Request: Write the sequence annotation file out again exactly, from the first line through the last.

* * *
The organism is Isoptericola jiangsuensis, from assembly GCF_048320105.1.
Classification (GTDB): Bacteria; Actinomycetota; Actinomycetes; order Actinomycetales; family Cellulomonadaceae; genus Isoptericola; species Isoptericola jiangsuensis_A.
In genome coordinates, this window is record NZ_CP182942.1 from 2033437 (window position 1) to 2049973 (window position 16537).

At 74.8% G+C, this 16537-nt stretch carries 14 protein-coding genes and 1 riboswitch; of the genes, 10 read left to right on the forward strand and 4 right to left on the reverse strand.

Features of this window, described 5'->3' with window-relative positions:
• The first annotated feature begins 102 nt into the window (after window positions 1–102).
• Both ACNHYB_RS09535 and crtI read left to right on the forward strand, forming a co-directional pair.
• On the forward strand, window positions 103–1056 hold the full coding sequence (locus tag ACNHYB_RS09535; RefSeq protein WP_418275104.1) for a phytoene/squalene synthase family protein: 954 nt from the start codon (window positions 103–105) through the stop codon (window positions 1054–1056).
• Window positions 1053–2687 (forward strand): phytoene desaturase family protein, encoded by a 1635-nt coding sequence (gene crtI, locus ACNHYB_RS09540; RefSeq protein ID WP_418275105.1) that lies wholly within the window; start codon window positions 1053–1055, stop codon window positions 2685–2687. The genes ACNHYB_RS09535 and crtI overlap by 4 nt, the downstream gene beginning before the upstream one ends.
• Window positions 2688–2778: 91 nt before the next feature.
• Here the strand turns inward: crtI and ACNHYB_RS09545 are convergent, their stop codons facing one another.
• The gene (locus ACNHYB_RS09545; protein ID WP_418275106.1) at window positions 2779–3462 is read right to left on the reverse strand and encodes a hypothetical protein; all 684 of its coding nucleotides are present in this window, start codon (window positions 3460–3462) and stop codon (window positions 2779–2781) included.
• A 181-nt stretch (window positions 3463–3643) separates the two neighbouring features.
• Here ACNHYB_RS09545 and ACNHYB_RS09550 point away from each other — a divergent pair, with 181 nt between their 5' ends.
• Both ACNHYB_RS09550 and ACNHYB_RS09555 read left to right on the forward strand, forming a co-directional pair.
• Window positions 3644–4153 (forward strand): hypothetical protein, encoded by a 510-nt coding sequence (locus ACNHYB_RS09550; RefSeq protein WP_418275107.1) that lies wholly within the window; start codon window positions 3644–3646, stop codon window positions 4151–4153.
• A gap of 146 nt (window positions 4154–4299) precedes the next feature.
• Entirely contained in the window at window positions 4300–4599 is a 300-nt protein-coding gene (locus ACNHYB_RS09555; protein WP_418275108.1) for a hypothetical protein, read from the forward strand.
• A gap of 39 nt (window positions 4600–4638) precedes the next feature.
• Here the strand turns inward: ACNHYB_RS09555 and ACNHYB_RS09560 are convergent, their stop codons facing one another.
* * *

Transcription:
The organism is Isoptericola jiangsuensis, from assembly GCF_048320105.1.
Classification (GTDB): Bacteria; Actinomycetota; Actinomycetes; order Actinomycetales; family Cellulomonadaceae; genus Isoptericola; species Isoptericola jiangsuensis_A.
In genome coordinates, this window is record NZ_CP182942.1 from 2033437 (window position 1) to 2049973 (window position 16537).

At 74.8% G+C, this 16537-nt stretch carries 14 protein-coding genes and 1 riboswitch; of the genes, 10 read left to right on the forward strand and 4 right to left on the reverse strand.

Features of this window, described 5'->3' with window-relative positions:
• The first annotated feature begins 102 nt into the window (after window positions 1–102).
• Both ACNHYB_RS09535 and crtI read left to right on the forward strand, forming a co-directional pair.
• On the forward strand, window positions 103–1056 hold the full coding sequence (locus tag ACNHYB_RS09535; RefSeq protein WP_418275104.1) for a phytoene/squalene synthase family protein: 954 nt from the start codon (window positions 103–105) through the stop codon (window positions 1054–1056).
• Window positions 1053–2687 (forward strand): phytoene desaturase family protein, encoded by a 1635-nt coding sequence (gene crtI, locus ACNHYB_RS09540; RefSeq protein ID WP_418275105.1) that lies wholly within the window; start codon window positions 1053–1055, stop codon window positions 2685–2687. The genes ACNHYB_RS09535 and crtI overlap by 4 nt, the downstream gene beginning before the upstream one ends.
• Window positions 2688–2778: 91 nt before the next feature.
• Here the strand turns inward: crtI and ACNHYB_RS09545 are convergent, their stop codons facing one another.
• The gene (locus ACNHYB_RS09545; protein ID WP_418275106.1) at window positions 2779–3462 is read right to left on the reverse strand and encodes a hypothetical protein; all 684 of its coding nucleotides are present in this window, start codon (window positions 3460–3462) and stop codon (window positions 2779–2781) included.
• A 181-nt stretch (window positions 3463–3643) separates the two neighbouring features.
• Here ACNHYB_RS09545 and ACNHYB_RS09550 point away from each other — a divergent pair, with 181 nt between their 5' ends.
• Both ACNHYB_RS09550 and ACNHYB_RS09555 read left to right on the forward strand, forming a co-directional pair.
• Window positions 3644–4153 (forward strand): hypothetical protein, encoded by a 510-nt coding sequence (locus ACNHYB_RS09550; RefSeq protein WP_418275107.1) that lies wholly within the window; start codon window positions 3644–3646, stop codon window positions 4151–4153.
• A gap of 146 nt (window positions 4154–4299) precedes the next feature.
• Entirely contained in the window at window positions 4300–4599 is a 300-nt protein-coding gene (locus ACNHYB_RS09555; protein WP_418275108.1) for a hypothetical protein, read from the forward strand.
• A gap of 39 nt (window positions 4600–4638) precedes the next feature.
• Here the strand turns inward: ACNHYB_RS09555 and ACNHYB_RS09560 are convergent, their stop codons facing one another.